The slaughter of Christian men, women and children by Muslim Fulani herdsmen in north-central Nigeria accelerated in recent weeks to unprecedented levels, with a three-day series of assaults displacing five native missionaries and their families, the leader of a native ministry said.
The local missionaries and their families were among 1,900 families who fled their homes when heavily-armed Fulanis on motorcycles raided the predominantly Christian villages in southern Kaduna state in early August, he said.
“Once again we wish to ask you to urgently pray for our missionaries and staff,” the leader said. “The killing of Christians in southern Kaduna by the Muslim killers is unprecedented. We have lost so much again and again, and our missionaries are being pursued and lost everything.”
The missionaries lost their possessions in the attacks, he said, including five motorcycles, children’s materials and all household belongings.
Northern Kaduna state, which is ruled by sharia (Islamic law), is predominantly Hausa-Fulani Muslim, and southern Kaduna is predominantly Christian farmers of numerous ethnic groups. Elizabeth Kendal reported in the Religious Liberty Prayer Bulletin that in July alone, more than 120 mostly Christian villagers were shot, hacked or burned to death, often in their beds.
“Many more have been wounded,” she wrote. “Thousands of villagers have been displaced and are now being cared for in church-run camps. Despite the southern regions being under a 24-hour curfew, Fulani militants move freely, murdering, terrorizing and ethnically cleansing at will; nobody is ever arrested! Neither the government nor the security services seem willing or able to provide security.”
Fulani herdsmen armed with guns and machetes the night of July 19 attacked Kukum Daji, in southern Kaduna’s Kaura County, killing 18 and wounding 31, Morning Star News reported. Some of those killed were attending a wedding reception taking place at the time. It was one of several attacks in Kaura County that night.
In predominantly Christian Zikpak town, Jema’a County, 10 people were killed in a Muslim Fulani assault on July 24, including 5-year-old Joel Cephas and pastor Shamah Kuyet Ishaya of the Evangelical Church Winning All, according to Morning Star News.
Herdsmen Kill More than Boko Haram
Marauding Fulani jihadists killed 812 Christians in the first six months of the year, most of them in north-central Nigeria, according to the Nigeria-based International Society for Civil Liberties & Rule of Law (Intersociety) – more than twice the number of Christians killed by Islamic extremist terrorist groups such as Boko Haram.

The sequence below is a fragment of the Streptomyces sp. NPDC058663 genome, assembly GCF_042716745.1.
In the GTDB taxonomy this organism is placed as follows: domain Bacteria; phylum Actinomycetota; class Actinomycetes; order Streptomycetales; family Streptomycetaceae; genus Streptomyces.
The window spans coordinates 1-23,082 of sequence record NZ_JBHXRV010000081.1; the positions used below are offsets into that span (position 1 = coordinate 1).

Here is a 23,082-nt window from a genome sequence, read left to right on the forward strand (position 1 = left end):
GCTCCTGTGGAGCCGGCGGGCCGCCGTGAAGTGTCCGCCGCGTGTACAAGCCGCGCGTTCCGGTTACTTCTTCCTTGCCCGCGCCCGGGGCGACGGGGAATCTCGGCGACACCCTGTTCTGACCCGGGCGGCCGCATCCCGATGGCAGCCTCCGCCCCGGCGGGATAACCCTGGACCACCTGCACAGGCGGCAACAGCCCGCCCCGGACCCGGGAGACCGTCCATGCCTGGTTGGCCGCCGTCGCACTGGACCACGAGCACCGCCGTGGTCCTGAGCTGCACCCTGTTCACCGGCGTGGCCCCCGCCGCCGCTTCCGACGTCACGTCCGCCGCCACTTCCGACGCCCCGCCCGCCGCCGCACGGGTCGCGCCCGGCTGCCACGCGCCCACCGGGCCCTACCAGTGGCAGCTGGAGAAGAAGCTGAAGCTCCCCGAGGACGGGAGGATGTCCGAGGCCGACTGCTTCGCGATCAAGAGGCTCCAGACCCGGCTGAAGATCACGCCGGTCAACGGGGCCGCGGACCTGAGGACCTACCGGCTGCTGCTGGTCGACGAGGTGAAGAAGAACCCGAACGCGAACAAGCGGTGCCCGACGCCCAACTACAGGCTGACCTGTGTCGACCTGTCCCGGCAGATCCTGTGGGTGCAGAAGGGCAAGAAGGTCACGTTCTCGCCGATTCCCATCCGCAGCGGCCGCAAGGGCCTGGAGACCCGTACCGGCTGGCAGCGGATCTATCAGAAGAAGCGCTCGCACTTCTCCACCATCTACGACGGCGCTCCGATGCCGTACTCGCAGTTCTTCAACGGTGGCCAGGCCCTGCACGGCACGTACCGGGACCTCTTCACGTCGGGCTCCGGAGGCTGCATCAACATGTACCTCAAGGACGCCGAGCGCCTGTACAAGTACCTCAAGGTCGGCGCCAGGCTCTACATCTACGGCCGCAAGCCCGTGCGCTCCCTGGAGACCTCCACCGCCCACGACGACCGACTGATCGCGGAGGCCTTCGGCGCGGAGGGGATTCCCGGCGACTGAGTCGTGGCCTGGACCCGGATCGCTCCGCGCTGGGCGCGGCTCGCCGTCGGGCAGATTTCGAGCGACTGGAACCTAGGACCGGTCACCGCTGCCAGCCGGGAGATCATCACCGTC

During the same time frame, Boko Haram and its splinter group, Islamic State West Africa Province (ISWAP), killed 390 Christians. Thus the total number of Christians killed in Nigeria by jihadist terrorists including Fulani herdsmen the first half of the year was 1,202, according to Intersociety.
“Our detailed statistics gathered across the country concerning the killing of defenseless Christians by the state-backed jihadist Fulani herdsmen in the past six months of 2020 clearly indicated that southern Kaduna topped the list with 202 deaths, involving 143 killed in Adara community and over 56 killed in other Christian communities in the state,” Intersociety reported.
Plateau state had the second-highest number of deaths from Fulani attacks with 158, followed by Benue state with 142 deaths, Kogi and Adamawa with 40 deaths each and Taraba, Niger and Nasarawa with 30 deaths each, according to Intersociety.
“We ask you all to come to our rescue,” the native ministry leader said. “We have continued to have these emergencies, and it seems government is not paying attention toward the plight of our people.”
For the five local missionary families and others displaced by the Muslim Fulani attacks in southern Kaduna state, the ministry needs assistance to resettle and provide them the means to recover from their losses, he said.
“We need motorbikes for these ones that lost them – please help,” he said. “We can start with these ones and move forward; we have so many staff, and many of them have suffered the same fate last year. And in this pandemic period, it will not be easy to render help.”
The urgent need of those displaced by violence comes after the ministry has spent months relocating others in Taraba and other states, including former Muslims who have lost their means of support for having put their faith in Christ, he said.
“Help our people. Help our converts and help our unreached people,” the director said. “This is urgent.”
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